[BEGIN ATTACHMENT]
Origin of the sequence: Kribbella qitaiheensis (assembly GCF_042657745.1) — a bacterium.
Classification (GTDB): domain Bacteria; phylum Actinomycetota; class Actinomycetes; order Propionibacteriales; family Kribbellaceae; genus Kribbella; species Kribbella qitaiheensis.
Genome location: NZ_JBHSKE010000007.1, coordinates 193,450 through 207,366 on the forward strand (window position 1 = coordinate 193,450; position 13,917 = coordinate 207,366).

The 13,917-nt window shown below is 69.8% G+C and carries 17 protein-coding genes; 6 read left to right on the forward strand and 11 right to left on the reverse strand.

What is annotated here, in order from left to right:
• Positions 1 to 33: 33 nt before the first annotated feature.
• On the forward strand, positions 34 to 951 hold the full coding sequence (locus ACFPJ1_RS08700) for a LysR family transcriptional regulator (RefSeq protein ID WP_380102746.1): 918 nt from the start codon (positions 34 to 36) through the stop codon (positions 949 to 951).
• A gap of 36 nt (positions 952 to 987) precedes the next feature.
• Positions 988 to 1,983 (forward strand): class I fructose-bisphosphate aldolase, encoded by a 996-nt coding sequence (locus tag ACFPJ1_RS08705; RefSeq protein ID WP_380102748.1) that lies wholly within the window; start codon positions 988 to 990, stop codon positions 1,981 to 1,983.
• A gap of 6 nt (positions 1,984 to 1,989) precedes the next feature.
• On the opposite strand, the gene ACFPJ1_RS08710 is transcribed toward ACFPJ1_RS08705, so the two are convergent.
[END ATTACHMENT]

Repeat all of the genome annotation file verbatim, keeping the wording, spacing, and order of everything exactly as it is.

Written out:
Origin of the sequence: Kribbella qitaiheensis (assembly GCF_042657745.1) — a bacterium.
Classification (GTDB): domain Bacteria; phylum Actinomycetota; class Actinomycetes; order Propionibacteriales; family Kribbellaceae; genus Kribbella; species Kribbella qitaiheensis.
Genome location: NZ_JBHSKE010000007.1, coordinates 193,450 through 207,366 on the forward strand (window position 1 = coordinate 193,450; position 13,917 = coordinate 207,366).

The 13,917-nt window shown below is 69.8% G+C and carries 17 protein-coding genes; 6 read left to right on the forward strand and 11 right to left on the reverse strand.

What is annotated here, in order from left to right:
• Positions 1 to 33: 33 nt before the first annotated feature.
• On the forward strand, positions 34 to 951 hold the full coding sequence (locus ACFPJ1_RS08700) for a LysR family transcriptional regulator (RefSeq protein ID WP_380102746.1): 918 nt from the start codon (positions 34 to 36) through the stop codon (positions 949 to 951).
• A gap of 36 nt (positions 952 to 987) precedes the next feature.
• Positions 988 to 1,983 (forward strand): class I fructose-bisphosphate aldolase, encoded by a 996-nt coding sequence (locus tag ACFPJ1_RS08705; RefSeq protein ID WP_380102748.1) that lies wholly within the window; start codon positions 988 to 990, stop codon positions 1,981 to 1,983.
• A gap of 6 nt (positions 1,984 to 1,989) precedes the next feature.
• On the opposite strand, the gene ACFPJ1_RS08710 is transcribed toward ACFPJ1_RS08705, so the two are convergent.